Nowadays, Glazer works in the apartment he shares with his wife of 20 years, researching information for his lyrics at the Great Neck Public Library and writing on a pad or on his home office computer. His shelves are stocked with the tools of the lyricist’s trade – two frayed rhyming dictionaries, and a well-worn copy of The Word Finder, a reference book lyricists use to find adjectives and adverbs to fill out a line.

Once Glazer has completed a lyric, he sends it to a composer-collaborator. (He can also write lyrics to music.) He’s known for his artistry and prolific output, says composer and producer Stephen Schlaks, a collaborator since the early 1960s.

“He’s a poet,” says Schlaks, formerly of Syosset and currently living in Boca Raton, Fla. “The words would come out of him, and it would just blow my mind.”

Glazer and Schlaks originally began working together in the early days of rock and roll, writing “Your Ma Told Me You Cried in Your Sleep Last Night.” Recorded in a New York City studio, the single was an all-Long Island production with lyrics by Glazer, then living in Long Beach; music by Schlaks, lead vocal by Dino, and back-up vocals by The Bobby Pins – Jeanette Lendemer, Caren Pilzer and Judy Gould of Syosset. “Cashbox had that song in the Top Ten in 1961,” Glazer says.

Six years later, Schlaks was working on a song for “Speedway” with another lyricist, who was called to military service in Israel during The Six-Day War. Schlaks got the go-ahead from Elvis Presley Music in Manhattan to substitute Glazer, and they sequestered themselves in Glazer’s Long Beach home – with a “Speedway” movie script and turned out their song before the weekend was over. They were not just working against time but also against songwriters across the country. Along with dozens of other songwriting teams, each got $50 “just for trying,” Glazer says.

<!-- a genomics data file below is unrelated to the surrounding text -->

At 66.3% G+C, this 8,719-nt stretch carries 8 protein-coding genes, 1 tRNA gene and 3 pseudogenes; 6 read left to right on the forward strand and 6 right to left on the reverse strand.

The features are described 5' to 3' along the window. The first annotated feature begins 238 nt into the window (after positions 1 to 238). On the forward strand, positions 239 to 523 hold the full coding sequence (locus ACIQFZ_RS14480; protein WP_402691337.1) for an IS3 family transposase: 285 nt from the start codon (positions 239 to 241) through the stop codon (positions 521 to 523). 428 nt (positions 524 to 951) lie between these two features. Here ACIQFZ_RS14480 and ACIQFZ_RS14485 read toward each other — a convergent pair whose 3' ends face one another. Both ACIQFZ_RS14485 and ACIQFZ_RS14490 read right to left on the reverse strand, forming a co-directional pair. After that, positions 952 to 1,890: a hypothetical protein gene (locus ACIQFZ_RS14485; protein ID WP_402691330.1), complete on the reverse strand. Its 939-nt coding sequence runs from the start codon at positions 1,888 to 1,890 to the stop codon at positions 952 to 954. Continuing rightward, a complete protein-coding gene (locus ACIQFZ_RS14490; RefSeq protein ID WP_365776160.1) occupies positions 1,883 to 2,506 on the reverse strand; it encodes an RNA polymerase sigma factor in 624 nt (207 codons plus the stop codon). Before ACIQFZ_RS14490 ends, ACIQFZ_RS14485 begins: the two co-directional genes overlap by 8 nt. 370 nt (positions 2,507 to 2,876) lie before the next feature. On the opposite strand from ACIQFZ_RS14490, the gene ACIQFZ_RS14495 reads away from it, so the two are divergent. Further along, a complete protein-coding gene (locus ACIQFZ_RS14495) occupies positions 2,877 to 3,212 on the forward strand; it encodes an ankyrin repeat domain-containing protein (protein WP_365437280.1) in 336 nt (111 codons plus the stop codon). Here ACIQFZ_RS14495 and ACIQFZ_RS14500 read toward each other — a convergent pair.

Glazer recalls the process of writing lyrics for the song, which would become the movie’s title tune, sung by Presley over the opening credits. Glazer recalls, “I thought about the speedway and I started to feel the rhythm of the racetrack, I started to think about the one in Indianapolis and I thought about the racing cars and that’s where I got ‘Take a ton of bolt and steel, a whole lotta sweat, a set of wheels, on the Speedway.”

“Elvis loved it,” recalls Schlaks, who had written previous songs with the entertainer. Glazer never actually met Presley in person, but Presley called while Glazer and Schlaks were picking up a script for Presley’s next movie. “I heard his voice saying ‘thank you’ over the phone,” Glazer says, adding “There were only nine Presley movies with title songs, and Steve and I wrote one of them.”

Glazer has had other successes since the 1960s. In 1998, for instance, “The Magic is There,” a Glazer lyric recorded by Daniel O’Donnell, was a Top 20 country song in England.

And after all those years of writing, the lyrics keep coming. “When I’m creating,” Glazer says, “boy, that’s a thrill, that’s where my energy flows.” The key, he says, is persistence. “If you believe in the song, you don’t ever give up. It only takes one yes.”